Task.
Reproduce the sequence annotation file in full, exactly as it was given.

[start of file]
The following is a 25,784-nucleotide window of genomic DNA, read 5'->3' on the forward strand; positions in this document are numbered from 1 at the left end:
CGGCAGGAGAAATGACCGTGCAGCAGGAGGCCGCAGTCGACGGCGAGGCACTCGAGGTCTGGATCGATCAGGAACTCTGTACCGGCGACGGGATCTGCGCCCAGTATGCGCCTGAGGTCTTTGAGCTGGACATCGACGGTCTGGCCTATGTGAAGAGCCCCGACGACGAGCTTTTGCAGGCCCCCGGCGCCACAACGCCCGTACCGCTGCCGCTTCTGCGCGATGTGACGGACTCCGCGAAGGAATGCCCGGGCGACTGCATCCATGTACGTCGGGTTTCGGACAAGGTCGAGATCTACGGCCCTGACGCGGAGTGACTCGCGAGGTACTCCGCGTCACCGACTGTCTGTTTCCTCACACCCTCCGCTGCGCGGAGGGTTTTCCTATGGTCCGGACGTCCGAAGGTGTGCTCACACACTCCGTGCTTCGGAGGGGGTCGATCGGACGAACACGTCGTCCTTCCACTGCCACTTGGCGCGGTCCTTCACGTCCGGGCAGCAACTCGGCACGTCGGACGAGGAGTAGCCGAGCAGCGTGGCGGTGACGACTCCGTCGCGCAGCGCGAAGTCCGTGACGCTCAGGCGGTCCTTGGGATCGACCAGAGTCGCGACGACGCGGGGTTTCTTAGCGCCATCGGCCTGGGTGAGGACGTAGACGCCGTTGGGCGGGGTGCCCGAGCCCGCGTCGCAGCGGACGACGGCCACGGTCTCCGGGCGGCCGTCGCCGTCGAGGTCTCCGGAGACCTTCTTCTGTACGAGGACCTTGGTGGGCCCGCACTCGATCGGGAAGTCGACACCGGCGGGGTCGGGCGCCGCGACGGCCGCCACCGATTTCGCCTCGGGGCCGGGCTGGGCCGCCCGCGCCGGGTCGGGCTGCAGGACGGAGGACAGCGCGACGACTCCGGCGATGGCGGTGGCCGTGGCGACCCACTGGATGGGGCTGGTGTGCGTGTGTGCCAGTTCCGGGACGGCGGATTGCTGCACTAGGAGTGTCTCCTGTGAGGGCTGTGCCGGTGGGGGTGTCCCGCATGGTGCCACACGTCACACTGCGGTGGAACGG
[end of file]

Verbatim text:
The following is a 25,784-nucleotide window of genomic DNA, read 5'->3' on the forward strand; positions in this document are numbered from 1 at the left end:
CGGCAGGAGAAATGACCGTGCAGCAGGAGGCCGCAGTCGACGGCGAGGCACTCGAGGTCTGGATCGATCAGGAACTCTGTACCGGCGACGGGATCTGCGCCCAGTATGCGCCTGAGGTCTTTGAGCTGGACATCGACGGTCTGGCCTATGTGAAGAGCCCCGACGACGAGCTTTTGCAGGCCCCCGGCGCCACAACGCCCGTACCGCTGCCGCTTCTGCGCGATGTGACGGACTCCGCGAAGGAATGCCCGGGCGACTGCATCCATGTACGTCGGGTTTCGGACAAGGTCGAGATCTACGGCCCTGACGCGGAGTGACTCGCGAGGTACTCCGCGTCACCGACTGTCTGTTTCCTCACACCCTCCGCTGCGCGGAGGGTTTTCCTATGGTCCGGACGTCCGAAGGTGTGCTCACACACTCCGTGCTTCGGAGGGGGTCGATCGGACGAACACGTCGTCCTTCCACTGCCACTTGGCGCGGTCCTTCACGTCCGGGCAGCAACTCGGCACGTCGGACGAGGAGTAGCCGAGCAGCGTGGCGGTGACGACTCCGTCGCGCAGCGCGAAGTCCGTGACGCTCAGGCGGTCCTTGGGATCGACCAGAGTCGCGACGACGCGGGGTTTCTTAGCGCCATCGGCCTGGGTGAGGACGTAGACGCCGTTGGGCGGGGTGCCCGAGCCCGCGTCGCAGCGGACGACGGCCACGGTCTCCGGGCGGCCGTCGCCGTCGAGGTCTCCGGAGACCTTCTTCTGTACGAGGACCTTGGTGGGCCCGCACTCGATCGGGAAGTCGACACCGGCGGGGTCGGGCGCCGCGACGGCCGCCACCGATTTCGCCTCGGGGCCGGGCTGGGCCGCCCGCGCCGGGTCGGGCTGCAGGACGGAGGACAGCGCGACGACTCCGGCGATGGCGGTGGCCGTGGCGACCCACTGGATGGGGCTGGTGTGCGTGTGTGCCAGTTCCGGGACGGCGGATTGCTGCACTAGGAGTGTCTCCTGTGAGGGCTGTGCCGGTGGGGGTGTCCCGCATGGTGCCACACGTCACACTGCGGTGGAACGG